Water shortage looms over Delta, west districts in Tamil Nadu

As of Sunday, the state’s water storage in 90 reservoirs is 61.554 tmcft out of 224 tmcft, a mere 27.44%
Cauvery water exit from Mettur dam in Salem district
Cauvery water exit from Mettur dam in Salem districtFile photo | Express

CHENNAI: Amidst the ongoing tussle with Karnataka to release water to Tamil Nadu, and intensified summer heat, the Water Resources Department (WRD) is struggling to meet water demand for drinking and irrigation purposes. As per the officials, by the end of April, they might be forced to cut down the 2,000 cusecs that are now being released from Mettur, leading to drinking water scarcity in Namakkal, Salem Tiruchy and delta regions. The storage was 34% two-and-half weeks ago and it has dipped by 6% since then.

As of Sunday, the state’s water storage in 90 reservoirs is 61.554 tmcft out of 224 tmcft, a mere 27.44%.

In Mettur, the perennial water source for both irrigation and drinking purposes, the storage level stands at 23.320 tmcft out of 93.470 tmcft (24.95%). Compared to the same period last year when the water storage was at 68.386 tmcft, Mettur has witnessed a significant decline of nearly 66% in water storage this year.

A senior official said as of now, WRD is releasing 2,000 cusecs of water from Mettur for drinking water purposes. “However, it is possible that the release of water will be reduced by the end of April,” he said.

He added that it would be impossible to release water from the Mettur dam for irrigation in June due to the declining storage levels.

K Raghuraman (45), a farmer from Tiruvarur, told TNIE, “We had already lost Samba season (September-December) and Thaladi (November-February) due to water shortage. Hence, we are waiting for the Kuruvai season (June-September) to start cultivation. But, as there is no water in Mettur, we might lose this season as well.”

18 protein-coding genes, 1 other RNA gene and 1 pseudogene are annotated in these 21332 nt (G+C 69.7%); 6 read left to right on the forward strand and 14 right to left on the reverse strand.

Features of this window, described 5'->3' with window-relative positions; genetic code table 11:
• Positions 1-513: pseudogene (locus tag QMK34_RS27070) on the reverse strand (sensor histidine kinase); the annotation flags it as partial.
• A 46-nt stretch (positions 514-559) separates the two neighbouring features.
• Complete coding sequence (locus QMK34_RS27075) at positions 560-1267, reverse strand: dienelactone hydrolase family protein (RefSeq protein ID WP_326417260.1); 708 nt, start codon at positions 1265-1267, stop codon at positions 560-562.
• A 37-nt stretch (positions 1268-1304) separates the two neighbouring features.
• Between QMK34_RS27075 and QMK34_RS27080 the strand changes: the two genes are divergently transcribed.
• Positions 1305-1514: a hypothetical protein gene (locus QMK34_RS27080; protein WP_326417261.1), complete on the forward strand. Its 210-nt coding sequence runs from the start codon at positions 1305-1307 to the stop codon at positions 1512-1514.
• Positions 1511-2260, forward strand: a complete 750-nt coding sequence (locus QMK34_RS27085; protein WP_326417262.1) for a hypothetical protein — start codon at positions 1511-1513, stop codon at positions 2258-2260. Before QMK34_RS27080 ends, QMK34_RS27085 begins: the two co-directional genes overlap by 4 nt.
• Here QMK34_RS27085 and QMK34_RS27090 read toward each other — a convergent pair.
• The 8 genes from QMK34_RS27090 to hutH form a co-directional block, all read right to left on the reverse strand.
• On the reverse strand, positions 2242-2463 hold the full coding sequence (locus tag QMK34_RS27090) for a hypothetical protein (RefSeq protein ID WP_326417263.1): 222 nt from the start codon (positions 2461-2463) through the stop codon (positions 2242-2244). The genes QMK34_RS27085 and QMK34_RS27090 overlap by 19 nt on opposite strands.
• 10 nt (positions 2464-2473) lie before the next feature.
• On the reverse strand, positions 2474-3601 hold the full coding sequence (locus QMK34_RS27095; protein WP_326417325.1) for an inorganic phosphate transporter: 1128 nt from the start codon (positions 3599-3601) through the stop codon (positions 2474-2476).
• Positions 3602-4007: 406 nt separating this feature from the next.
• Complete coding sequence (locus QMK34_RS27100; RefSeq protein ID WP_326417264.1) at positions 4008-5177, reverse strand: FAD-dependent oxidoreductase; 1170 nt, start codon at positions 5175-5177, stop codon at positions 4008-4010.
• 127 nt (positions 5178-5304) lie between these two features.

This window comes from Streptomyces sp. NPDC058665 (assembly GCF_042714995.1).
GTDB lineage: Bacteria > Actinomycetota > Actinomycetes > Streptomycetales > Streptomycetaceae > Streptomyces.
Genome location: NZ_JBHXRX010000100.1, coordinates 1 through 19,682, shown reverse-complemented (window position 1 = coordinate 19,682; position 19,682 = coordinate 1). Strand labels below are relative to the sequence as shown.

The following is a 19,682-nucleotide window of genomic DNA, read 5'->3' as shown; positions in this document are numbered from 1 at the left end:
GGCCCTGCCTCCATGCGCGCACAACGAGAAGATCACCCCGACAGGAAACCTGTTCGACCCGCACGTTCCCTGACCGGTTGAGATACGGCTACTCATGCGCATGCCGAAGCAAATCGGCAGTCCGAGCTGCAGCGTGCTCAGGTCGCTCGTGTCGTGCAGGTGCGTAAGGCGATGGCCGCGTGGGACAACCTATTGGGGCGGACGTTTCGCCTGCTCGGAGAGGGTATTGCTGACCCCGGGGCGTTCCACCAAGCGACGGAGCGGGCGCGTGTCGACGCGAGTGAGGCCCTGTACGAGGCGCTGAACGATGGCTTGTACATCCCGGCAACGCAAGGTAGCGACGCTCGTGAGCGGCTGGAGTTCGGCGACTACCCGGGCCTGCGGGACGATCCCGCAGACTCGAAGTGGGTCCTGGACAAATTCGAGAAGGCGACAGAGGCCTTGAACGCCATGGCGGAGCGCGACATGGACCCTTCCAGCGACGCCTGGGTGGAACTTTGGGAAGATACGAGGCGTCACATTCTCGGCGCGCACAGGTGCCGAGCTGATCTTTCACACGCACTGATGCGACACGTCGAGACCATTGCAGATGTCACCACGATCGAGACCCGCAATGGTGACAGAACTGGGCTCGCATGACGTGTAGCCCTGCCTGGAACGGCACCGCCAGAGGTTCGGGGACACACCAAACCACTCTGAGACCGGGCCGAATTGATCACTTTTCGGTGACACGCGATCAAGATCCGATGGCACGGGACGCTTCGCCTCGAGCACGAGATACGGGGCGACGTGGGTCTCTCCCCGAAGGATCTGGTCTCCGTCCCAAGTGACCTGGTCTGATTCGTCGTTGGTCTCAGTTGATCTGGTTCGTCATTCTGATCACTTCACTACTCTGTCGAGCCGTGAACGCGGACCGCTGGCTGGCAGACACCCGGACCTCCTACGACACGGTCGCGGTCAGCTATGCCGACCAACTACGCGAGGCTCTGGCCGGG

Tamil Nadu Vivasayigal Sangam state secretary K Balasubramani added, “Though Mettur’s storage stands at 25% now, nearly 10% will be allocated for drinking water purposes until May, potentially affecting cultivation areas in delta districts. In the Kuruvai season, farmers usually cultivate around three lakh acres of land, but this year, it may not be possible.”

Another senior official from WRD told TNIE, “In the current water year (June 23 to May 24), despite a Supreme Court order mandating Karnataka to release 172.5833 tmcft to Tamil Nadu by April 4, the state received only 78.3992 tmcft.”

In a recent meeting held in Delhi on Thursday, Tamil Nadu had pressed for the release of 3.6 tmcft of water, but the Cauvery Water Management Authority denied the request urging both state governments to make judicious use of water in the reservoirs of the Cauvery basin, he added.

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